Dáil Éireann - Volume 338 - 02 November, 1982

Ceisteanna—Questions. Oral Answers - Western Drainage Scheme.

14. Mr. Fitzpatrick (Cavan-Monaghan) asked the Minister for Agriculture the average delay between the date of lodgment of application for a grant for land reclamation or improvement under the western drainage scheme and the date of approval.

Minister of State at the Department of Agriculture (Mr. Cowen): Because of the very large number of applications under the western drainage scheme the average time between the date of lodgment of an application and the date of approval for a project is now about a year.

Mr. Fitzpatrick (Cavan-Monaghan): Is it not a fact that applications have been outstanding since the beginning of last year?

Mr. Cowen: The western drainage scheme came into operation on 1 January 1979 and initially provided for field drainage of 100,000 hectares over a five-year period. The scheme was extended in July 1981 to provide for field drainage of an additional 50,000 hectares up to 31 December 1986. Due to the very large number of applications received initially, approximately 60 per cent in 1979, and the limited acreage provided for in the programme, it was found necessary in the interests of fair and reasonable administration of the scheme to process applications in strict order of date of receipt.

Mr. Fitzpatrick (Cavan-Monaghan): It follows from what the Minister has said that there is a waiting time of at least a year. Has the Minister any proposal to speed up the processing of the applications [409] so that the applicants will know where they stand?

Mr. Cowen: Applications received in 1979 and 1980 have been investigated and processing of applications made in 1981 is in progress.

Mr. Fitzpatrick (Cavan-Monaghan): I am asking the Minister whether he has any proposal to speed up the processing of these applications so that farmers may get on with the work and know where they stand.

Mr. Cowen: Due to the very large number of applications initially there is a backlog, and there has been a backlog since the scheme was introduced. That backlog is being decreased yearly.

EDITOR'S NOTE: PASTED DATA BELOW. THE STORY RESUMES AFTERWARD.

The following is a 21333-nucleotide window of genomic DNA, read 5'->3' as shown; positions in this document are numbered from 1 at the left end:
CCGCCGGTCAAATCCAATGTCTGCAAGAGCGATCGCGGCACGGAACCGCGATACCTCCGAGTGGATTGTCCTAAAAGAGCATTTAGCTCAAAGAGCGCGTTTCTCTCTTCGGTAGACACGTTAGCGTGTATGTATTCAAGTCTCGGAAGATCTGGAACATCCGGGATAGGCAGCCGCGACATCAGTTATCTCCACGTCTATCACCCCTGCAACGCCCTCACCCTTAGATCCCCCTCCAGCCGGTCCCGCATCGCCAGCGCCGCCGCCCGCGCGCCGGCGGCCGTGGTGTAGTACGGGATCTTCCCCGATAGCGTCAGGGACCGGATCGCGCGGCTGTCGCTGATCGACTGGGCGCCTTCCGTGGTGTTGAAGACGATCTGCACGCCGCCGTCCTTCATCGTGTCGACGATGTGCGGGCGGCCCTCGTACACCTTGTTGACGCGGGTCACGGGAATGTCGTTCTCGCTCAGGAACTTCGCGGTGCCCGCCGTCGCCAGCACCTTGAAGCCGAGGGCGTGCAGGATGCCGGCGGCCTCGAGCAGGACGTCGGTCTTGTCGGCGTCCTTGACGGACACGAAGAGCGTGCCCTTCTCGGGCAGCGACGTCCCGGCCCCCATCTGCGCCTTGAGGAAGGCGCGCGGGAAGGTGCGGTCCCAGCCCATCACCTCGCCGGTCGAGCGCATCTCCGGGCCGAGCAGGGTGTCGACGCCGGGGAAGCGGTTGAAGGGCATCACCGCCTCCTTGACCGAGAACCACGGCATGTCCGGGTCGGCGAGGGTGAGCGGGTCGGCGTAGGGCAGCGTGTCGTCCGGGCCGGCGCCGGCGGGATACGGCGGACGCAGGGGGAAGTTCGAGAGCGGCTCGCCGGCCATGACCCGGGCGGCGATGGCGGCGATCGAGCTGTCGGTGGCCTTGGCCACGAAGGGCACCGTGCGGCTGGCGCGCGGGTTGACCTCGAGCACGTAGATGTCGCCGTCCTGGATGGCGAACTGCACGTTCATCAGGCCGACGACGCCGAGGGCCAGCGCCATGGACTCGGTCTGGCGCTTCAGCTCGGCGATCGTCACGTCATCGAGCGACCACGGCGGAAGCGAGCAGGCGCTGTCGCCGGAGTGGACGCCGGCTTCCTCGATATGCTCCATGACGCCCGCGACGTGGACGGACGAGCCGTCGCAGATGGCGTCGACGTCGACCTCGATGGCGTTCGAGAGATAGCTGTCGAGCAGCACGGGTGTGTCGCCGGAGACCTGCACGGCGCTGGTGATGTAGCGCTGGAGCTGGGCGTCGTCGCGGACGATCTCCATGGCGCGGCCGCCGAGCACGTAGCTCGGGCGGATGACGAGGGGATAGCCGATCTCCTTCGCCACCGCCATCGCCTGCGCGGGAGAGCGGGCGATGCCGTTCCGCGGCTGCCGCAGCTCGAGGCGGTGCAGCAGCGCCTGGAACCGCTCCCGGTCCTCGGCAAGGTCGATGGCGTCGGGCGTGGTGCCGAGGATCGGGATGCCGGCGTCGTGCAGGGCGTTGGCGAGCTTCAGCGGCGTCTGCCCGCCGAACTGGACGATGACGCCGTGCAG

Mr. Fitzpatrick (Cavan-Monaghan): The Minister will agree that very little progress is being made. If there is a year's delay, if a farmer who puts in an application on 1 November 1980 has not yet got a decision as to whether his scheme is acceptable, surely the Minister will agree that that is entirely unsatisfactory. Has the Minister any proposals to put further staff on the job or to get on with the work to encourage production?

Mr. Cowen: Due to the fact that applications have decreased in the last year or so it is only proper and right that I should say there would be an improvement and from now on applications can be dealt with in a period of eight or nine months.

Mr. Nealon: Is there not the additional fact that all of the applications received before September 1981 would exhaust all the acreage grant-aided by the EEC and that they are not being entertained anyhow? If that is so, will the Minister explain what applications are being made to the EEC for extension of the acreage?

Mr. Cowen: In reply to Deputy Fitzpatrick, I stated that the position at 30 September 1982 is that over 42 applications have been received under the scheme. Approval has issued in over [410] 24,000 cases covering 130,000 hectares. Applications received in 1979 and 1980 have been investigated and processing of applications made in 1981 is in progress.

Mr. Fitzpatrick (Cavan-Monaghan): Did the Minister say 42,000 or 42?

Mr. Cowen: I said 42,000.

Mr. Fitzpatrick (Cavan-Monaghan): How many have been processed?

Mr. Cowen: Approvals have issued in over 24,000 cases and I emphasise that that covers 130,000 hectares.

Mr. Nealon: Have the Department estimated that all of the applications received up to the beginning of September 1981 would in fact exhaust all of the acreage which has been grant-aided and sanctioned by the EEC and that, therefore, they are not entertaining, even for consideration, applications received after that date? If that is so, what efforts are being made to get extra acreage grant-aided by the EEC?

Mr. Cowen: I would not agree with the Deputy's supplementary question.

Mr. Nealon: Is the Minister saying that it is not true?

Mr. Cowen: It is not true. Up to now 130,000 hectares have been covered by the number of applications processed and approved. On that basis and on the basis of the extension in July 1981, bringing the total acreage to 150,000 hectares, there is a gap of 20,000 hectares in question.

An Ceann Comhairle: A final supplementary, Deputy Fitzpatrick.

Mr. Fitzpatrick (Cavan-Monaghan): Does the Minister know that it is commonly believed all over the country that applications received after September 1981 are not even date-stamped in the offices in which they are received, that they are being ignored, and that that [411] would seem to bear out what Deputy Nealon says?

Mr. Cowen: I would not agree with the Deputy on that point. What I stated in my reply does not coincide with what he said.